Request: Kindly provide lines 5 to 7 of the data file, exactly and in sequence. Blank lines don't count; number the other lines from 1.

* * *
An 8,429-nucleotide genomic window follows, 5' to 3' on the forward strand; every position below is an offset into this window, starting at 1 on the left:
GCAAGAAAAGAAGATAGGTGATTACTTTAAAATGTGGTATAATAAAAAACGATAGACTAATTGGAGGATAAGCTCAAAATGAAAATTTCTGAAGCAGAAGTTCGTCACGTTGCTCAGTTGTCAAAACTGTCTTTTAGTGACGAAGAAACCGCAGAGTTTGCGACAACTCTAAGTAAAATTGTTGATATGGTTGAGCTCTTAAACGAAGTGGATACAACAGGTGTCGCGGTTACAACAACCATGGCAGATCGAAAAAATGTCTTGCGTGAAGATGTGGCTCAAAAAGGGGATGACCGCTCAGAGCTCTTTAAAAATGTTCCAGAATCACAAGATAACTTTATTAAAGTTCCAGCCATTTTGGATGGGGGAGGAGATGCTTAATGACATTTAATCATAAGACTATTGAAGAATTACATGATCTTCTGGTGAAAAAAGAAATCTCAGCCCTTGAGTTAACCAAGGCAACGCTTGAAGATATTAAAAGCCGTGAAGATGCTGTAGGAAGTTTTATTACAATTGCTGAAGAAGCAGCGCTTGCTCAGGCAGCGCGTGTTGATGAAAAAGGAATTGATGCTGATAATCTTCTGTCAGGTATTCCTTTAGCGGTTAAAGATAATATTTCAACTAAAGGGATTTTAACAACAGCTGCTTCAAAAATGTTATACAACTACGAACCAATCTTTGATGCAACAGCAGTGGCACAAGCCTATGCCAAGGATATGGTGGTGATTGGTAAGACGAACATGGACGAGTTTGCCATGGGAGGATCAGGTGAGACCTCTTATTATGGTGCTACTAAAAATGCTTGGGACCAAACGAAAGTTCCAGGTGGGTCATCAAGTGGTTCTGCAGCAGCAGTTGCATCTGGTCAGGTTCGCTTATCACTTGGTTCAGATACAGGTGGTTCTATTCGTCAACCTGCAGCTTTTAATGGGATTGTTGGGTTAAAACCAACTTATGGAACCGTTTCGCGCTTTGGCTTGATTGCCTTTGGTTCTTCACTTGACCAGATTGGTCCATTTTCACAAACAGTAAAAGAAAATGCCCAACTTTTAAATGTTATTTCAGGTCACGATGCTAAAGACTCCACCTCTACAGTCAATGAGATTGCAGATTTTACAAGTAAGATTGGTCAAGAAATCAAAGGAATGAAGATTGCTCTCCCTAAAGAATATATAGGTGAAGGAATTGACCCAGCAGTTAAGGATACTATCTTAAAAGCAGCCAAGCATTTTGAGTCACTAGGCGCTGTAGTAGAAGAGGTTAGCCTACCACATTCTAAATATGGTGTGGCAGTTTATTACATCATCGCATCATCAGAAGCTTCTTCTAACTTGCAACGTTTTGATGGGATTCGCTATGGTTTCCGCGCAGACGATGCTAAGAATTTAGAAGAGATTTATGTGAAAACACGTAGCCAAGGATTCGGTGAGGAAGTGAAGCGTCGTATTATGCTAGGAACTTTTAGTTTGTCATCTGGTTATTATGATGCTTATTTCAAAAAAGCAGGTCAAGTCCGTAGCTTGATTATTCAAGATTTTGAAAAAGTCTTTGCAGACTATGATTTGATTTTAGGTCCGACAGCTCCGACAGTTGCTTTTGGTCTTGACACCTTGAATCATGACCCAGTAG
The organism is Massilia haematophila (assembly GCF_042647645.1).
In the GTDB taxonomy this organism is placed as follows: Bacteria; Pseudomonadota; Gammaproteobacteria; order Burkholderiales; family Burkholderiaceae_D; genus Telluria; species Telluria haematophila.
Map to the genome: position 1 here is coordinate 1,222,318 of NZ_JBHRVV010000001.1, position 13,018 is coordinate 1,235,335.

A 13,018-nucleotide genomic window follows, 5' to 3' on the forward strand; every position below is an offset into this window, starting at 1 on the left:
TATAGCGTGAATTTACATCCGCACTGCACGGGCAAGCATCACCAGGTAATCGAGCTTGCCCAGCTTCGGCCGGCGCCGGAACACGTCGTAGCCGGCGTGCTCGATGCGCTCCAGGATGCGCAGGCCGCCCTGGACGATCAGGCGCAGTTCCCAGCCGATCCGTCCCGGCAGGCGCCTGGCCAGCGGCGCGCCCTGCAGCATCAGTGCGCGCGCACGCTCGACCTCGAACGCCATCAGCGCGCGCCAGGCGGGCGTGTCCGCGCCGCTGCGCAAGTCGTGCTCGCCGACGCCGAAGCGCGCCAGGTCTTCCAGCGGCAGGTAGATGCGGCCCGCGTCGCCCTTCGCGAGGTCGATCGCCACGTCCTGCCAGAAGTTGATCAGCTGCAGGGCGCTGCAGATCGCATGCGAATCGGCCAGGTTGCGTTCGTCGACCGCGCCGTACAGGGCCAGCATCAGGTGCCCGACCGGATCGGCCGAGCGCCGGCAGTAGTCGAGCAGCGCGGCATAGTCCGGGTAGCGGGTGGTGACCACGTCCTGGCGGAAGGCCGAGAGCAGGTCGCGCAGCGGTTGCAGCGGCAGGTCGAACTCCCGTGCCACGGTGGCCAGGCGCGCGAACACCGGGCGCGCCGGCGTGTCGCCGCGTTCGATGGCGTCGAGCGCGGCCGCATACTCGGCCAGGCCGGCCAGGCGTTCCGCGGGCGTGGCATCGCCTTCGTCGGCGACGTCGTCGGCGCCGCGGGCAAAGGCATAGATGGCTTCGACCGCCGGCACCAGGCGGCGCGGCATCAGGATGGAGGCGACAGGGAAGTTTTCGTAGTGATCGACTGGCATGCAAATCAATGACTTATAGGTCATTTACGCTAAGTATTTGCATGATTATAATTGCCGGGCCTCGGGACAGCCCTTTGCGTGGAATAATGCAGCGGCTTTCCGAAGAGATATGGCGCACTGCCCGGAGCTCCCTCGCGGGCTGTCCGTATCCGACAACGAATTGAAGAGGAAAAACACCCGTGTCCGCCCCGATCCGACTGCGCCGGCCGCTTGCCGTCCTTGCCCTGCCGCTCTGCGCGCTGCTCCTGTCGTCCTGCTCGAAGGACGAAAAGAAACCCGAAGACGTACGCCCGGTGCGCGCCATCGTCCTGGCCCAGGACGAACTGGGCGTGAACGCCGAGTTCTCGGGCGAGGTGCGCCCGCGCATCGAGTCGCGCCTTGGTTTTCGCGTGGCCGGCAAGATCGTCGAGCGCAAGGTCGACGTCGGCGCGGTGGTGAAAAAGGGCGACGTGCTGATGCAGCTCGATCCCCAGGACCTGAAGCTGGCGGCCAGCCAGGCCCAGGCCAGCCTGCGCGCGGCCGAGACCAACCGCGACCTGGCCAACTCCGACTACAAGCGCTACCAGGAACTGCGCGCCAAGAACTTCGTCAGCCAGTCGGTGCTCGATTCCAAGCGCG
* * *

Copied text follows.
Map to the genome: position 1 here is coordinate 1,222,318 of NZ_JBHRVV010000001.1, position 13,018 is coordinate 1,235,335.

A 13,018-nucleotide genomic window follows, 5' to 3' on the forward strand; every position below is an offset into this window, starting at 1 on the left:
TATAGCGTGAATTTACATCCGCACTGCACGGGCAAGCATCACCAGGTAATCGAGCTTGCCCAGCTTCGGCCGGCGCCGGAACACGTCGTAGCCGGCGTGCTCGATGCGCTCCAGGATGCGCAGGCCGCCCTGGACGATCAGGCGCAGTTCCCAGCCGATCCGTCCCGGCAGGCGCCTGGCCAGCGGCGCGCCCTGCAGCATCAGTGCGCGCGCACGCTCGACCTCGAACGCCATCAGCGCGCGCCAGGCGGGCGTGTCCGCGCCGCTGCGCAAGTCGTGCTCGCCGACGCCGAAGCGCGCCAGGTCTTCCAGCGGCAGGTAGATGCGGCCCGCGTCGCCCTTCGCGAGGTCGATCGCCACGTCCTGCCAGAAGTTGATCAGCTGCAGGGCGCTGCAGATCGCATGCGAATCGGCCAGGTTGCGTTCGTCGACCGCGCCGTACAGGGCCAGCATCAGGTGCCCGACCGGATCGGCCGAGCGCCGGCAGTAGTCGAGCAGCGCGGCATAGTCCGGGTAGCGGGTGGTGACCACGTCCTGGCGGAAGGCCGAGAGCAGGTCGCGCAGCGGTTGCAGCGGCAGGTCGAACTCCCGTGCCACGGTGGCCAGGCGCGCGAACACCGGGCGCGCCGGCGTGTCGCCGCGTTCGATGGCGTCGAGCGCGGCCGCATACTCGGCCAGGCCGGCCAGGCGTTCCGCGGGCGTGGCATCGCCTTCGTCGGCGACGTCGTCGGCGCCGCGGGCAAAGGCATAGATGGCTTCGACCGCCGGCACCAGGCGGCGCGGCATCAGGATGGAGGCGACAGGGAAGTTTTCGTAGTGATCGACTGGCATGCAAATCAATGACTTATAGGTCATTTACGCTAAGTATTTGCATGATTATAATTGCCGGGCCTCGGGACAGCCCTTTGCGTGGAATAATGCAGCGGCTTTCCGAAGAGATATGGCGCACTGCCCGGAGCTCCCTCGCGGGCTGTCCGTATCCGACAACGAATTGAAGAGGAAAAACACCCGTGTCCGCCCCGATCCGACTGCGCCGGCCGCTTGCCGTCCTTGCCCTGCCGCTCTGCGCGCTGCTCCTGTCGTCCTGCTCGAAGGACGAAAAGAAACCCGAAGACGTACGCCCGGTGCGCGCCATCGTCCTGGCCCAGGACGAACTGGGCGTGAACGCCGAGTTCTCGGGCGAGGTGCGCCCGCGCATCGAGTCGCGCCTTGGTTTTCGCGTGGCCGGCAAGATCGTCGAGCGCAAGGTCGACGTCGGCGCGGTGGTGAAAAAGGGCGACGTGCTGATGCAGCTCGATCCCCAGGACCTGAAGCTGGCGGCCAGCCAGGCCCAGGCCAGCCTGCGCGCGGCCGAGACCAACCGCGACCTGGCCAACTCCGACTACAAGCGCTACCAGGAACTGCGCGCCAAGAACTTCGTCAGCCAGTCGGTGCTCGATTCCAAGCGCG